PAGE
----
The tracks that are a little less Waylon, include “Place Out On The Ocean”, “That Lonesome Song”, the catchy “Women”, and the beautiful “Stars In Alabama”
The guy has a solid Country voice. The arrangements are decidedly Outlaw. He’ll certainly appeal to Waylon’s fans. He sounds good. I’d like to have heard a little less dependance on the old Jennings style though.
Humphead are renowned for their excellent compilations, and the latest comes from KATHY MATTEA. “The Ultimate Collection” features 22 tracks, including all the biggies like “Eighteen Wheels & A Dozen Roses”, “Goin’ Gone”, “Come From The Heart”, “She Came From Fort Worth” and “Where’ve You Been”.
The album scans the years that she was signed to Mercury Records, from her first hit “Street Talk” right through to “Love Travels”.
In her career, the West Virginia native, who hopes to be back in Scotland in the new year, had 16 Top 10 Country hits. All but one (A Few Good Things Remain) are featured on this great value for money collection.
The CD is accompanied by a booklet with the song lyrics, and an introduction by Alan Cackett. If you need an introduction to Kathy Mattea, this is an ideal collection, then follow it up with her current realease,”Coal”, which is a masterpiece.
GENE WATSON is building up a strong following in Ireland, being a regular visitor there. His most recent visit was for the Dungannon Festival, and it was to capitalise on his success there, that Humphead Records have released “Matters Of The Heart”, a 20 track compilation of material from his 4 years on the MCA label back in the early eighties.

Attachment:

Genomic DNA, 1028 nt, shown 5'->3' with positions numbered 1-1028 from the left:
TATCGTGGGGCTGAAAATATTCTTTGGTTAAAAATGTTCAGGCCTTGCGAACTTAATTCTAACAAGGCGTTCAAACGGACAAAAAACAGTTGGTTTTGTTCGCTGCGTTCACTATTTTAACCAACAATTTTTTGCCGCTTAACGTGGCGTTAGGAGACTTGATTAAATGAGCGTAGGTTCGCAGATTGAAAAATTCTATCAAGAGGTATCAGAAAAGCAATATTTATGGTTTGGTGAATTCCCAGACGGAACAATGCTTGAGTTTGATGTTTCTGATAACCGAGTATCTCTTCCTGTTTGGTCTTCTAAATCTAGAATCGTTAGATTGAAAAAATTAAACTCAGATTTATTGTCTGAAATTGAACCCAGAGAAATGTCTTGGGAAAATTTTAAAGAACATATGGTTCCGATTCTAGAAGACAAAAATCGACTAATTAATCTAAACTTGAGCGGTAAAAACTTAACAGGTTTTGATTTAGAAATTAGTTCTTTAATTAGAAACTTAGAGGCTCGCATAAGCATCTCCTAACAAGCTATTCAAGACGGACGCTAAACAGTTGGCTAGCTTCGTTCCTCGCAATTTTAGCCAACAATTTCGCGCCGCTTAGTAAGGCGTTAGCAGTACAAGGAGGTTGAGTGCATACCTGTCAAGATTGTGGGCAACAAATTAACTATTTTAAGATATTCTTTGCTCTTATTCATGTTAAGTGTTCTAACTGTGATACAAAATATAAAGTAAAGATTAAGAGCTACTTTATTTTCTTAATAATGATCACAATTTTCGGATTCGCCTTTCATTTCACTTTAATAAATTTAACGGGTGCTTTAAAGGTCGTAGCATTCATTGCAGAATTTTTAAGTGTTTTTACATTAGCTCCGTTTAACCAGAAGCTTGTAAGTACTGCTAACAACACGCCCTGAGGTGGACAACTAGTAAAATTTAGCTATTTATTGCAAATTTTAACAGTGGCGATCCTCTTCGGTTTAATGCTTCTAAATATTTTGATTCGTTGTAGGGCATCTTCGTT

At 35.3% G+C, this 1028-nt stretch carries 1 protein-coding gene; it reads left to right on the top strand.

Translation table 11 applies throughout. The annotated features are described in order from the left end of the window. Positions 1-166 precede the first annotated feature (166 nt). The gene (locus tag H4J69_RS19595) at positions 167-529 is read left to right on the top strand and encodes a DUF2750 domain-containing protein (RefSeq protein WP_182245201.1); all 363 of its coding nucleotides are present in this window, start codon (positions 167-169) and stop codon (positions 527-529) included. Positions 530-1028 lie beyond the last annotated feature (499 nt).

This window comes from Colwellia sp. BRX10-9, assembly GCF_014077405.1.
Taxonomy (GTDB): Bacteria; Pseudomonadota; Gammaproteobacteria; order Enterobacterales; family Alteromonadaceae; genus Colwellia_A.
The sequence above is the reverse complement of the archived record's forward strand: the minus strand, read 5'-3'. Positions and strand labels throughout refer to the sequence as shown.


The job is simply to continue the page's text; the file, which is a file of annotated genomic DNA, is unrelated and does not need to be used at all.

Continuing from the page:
He did get his only Number One, “Fourteen Carat Mind” during this period, which is featured here, alongside 3 of the other 7 Top 10’s he had in this period.
It’s not a Greatest Hits collection by any means. It is, however, a good listen. Long time fans may have most of these songs on vinyl, but this is probably the first chance you’ve had to get hold of them on CD.
As one of the most Country voices around, you wont go far wrong with this album.
KIMMIE RHODES recently supported Emmylou Harris on her British dates, which included Glasgow’s Royal Concert Hall. To coincide with her visit, her new album, “Walls Fall Down” was released here.
It’s quite a pleasant album, with a voice that grows on you. As a singer songwriter Kimmie has written nine of the twelve tracks, including the opening title track, which really shows off her delicate voice.
I also quite enjoyed “Make The Morning Shine”, which has a lovely melody.